Devin Guillory | Jackson Free Press | Jackson, MS

Devin Guillory

Photo by Imani Khayyam.

As a child, Devin Guillory was not interested in science, which says that she now blames on societal attitudes toward science, technology, engineering and math, or STEM, fields. At the time, she was reluctant to pursue a career in any of those areas.

"I feel like, just as a society, we are kind of trained to think that high, in-depth things like chemistry and biology are things you are supposed to not really like growing up," Guillory, a master's student in chemistry at Jackson State University, says.

Guillory wants to use scientific research to better the state and help other Mississippians learn to love science. At JSU, she spurs children's interests in science through activities such as making slime from glue. "Just little things to get them interested, where they think that science is something fun instead of something we are automatically supposed to hate," she says.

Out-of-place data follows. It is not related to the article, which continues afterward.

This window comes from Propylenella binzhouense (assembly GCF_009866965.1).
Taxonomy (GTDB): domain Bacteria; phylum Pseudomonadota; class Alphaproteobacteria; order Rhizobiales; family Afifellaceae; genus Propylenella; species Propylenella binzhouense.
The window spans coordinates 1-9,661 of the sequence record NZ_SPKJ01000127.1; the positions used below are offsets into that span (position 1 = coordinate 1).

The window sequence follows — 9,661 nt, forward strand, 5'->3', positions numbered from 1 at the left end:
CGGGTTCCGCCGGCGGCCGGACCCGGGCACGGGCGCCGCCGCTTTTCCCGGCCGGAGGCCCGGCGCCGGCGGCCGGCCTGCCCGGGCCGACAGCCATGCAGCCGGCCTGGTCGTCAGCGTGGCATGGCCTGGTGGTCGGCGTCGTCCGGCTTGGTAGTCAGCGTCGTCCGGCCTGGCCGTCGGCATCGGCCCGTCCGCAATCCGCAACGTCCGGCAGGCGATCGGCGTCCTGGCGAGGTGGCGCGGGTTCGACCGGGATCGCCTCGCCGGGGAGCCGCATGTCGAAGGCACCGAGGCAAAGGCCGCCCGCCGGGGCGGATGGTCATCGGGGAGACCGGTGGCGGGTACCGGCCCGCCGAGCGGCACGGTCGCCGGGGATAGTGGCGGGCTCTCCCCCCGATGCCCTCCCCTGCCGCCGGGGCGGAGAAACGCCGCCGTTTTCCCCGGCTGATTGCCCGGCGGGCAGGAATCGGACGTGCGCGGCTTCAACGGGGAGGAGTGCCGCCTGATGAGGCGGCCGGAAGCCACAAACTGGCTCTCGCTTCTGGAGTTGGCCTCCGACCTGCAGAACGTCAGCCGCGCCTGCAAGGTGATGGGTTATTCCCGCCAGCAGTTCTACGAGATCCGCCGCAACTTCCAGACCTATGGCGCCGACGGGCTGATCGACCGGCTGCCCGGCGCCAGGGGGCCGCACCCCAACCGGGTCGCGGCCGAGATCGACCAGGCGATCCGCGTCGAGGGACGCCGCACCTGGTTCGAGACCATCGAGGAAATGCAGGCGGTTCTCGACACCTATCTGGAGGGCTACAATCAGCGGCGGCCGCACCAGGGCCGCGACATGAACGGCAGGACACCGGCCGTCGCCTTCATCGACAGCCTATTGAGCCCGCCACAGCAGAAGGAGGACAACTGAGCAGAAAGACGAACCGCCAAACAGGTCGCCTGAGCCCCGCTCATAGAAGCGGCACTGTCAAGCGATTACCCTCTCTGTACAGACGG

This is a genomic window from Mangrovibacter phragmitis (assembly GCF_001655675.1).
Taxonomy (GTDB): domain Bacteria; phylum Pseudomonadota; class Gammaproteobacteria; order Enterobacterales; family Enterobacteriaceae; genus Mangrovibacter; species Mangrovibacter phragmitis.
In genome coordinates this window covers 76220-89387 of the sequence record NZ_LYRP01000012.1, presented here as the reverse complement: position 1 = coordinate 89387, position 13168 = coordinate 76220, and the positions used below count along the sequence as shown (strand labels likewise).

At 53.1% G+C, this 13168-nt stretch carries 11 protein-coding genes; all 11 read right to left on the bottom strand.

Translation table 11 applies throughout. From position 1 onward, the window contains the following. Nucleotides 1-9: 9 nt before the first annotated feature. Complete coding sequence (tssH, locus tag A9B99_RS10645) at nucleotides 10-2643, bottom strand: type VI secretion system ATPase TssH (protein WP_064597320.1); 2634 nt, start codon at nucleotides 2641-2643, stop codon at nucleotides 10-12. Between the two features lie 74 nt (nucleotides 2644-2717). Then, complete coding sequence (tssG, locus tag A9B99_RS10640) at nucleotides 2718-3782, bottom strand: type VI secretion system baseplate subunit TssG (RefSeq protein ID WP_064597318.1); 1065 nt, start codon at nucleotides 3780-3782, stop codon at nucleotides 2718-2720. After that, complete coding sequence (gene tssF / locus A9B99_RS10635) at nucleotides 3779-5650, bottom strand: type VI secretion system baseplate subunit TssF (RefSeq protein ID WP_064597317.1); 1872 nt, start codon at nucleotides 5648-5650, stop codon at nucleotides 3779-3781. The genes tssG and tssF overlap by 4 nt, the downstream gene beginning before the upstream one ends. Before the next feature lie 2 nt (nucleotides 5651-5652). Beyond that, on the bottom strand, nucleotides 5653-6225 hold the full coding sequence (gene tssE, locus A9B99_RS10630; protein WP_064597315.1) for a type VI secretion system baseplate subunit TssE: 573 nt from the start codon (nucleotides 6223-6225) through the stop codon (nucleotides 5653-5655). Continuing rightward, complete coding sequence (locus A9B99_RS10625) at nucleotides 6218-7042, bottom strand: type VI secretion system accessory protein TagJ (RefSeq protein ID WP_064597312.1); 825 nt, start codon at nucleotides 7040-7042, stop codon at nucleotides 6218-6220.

The Jackson native attended Holmes Community College from summer 2010 to December 2010 and Hinds Community College from January 2012 until that summer when she transferred to Jackson State University.

Guillory says that when she entered college, her dream career was to become a video-game developer. However, a pre-requisite chemistry class led to the realization that she really loved that subject, as well. Guillory says that even before taking the class, she always enjoyed balancing chemistry equations, which she calls "a puzzle."

Guillory received her bachelor's degree in chemistry from JSU in 2015. Her career trajectory, which she calls "somewhat medical," now involves the research behind what the clinicians are doing. Her research focuses on increasing efficiency in cancer treatment by targeting cancer cells with heat therapy. Unlike cancer treatments such as chemotherapy, which can kill both cancerous and non-cancerous cells, nanoparticles in heat therapy only target the cancerous cells.

After she graduates from JSU with a master's degree this July, Guillory will begin studying neuroscience at the University of Arkansas Medical Science Center in Little Rock for her doctorate degree. She says her ultimate goal once she completes her Ph.D. is to help Mississippians by researching both the positive and negative effects that early childhood trauma have on people later in life.

Through her research, Guillory says that she hopes to create more understanding of mental illness in society, and how things such as drug addiction, alcoholism, abuse and neglect create problems.

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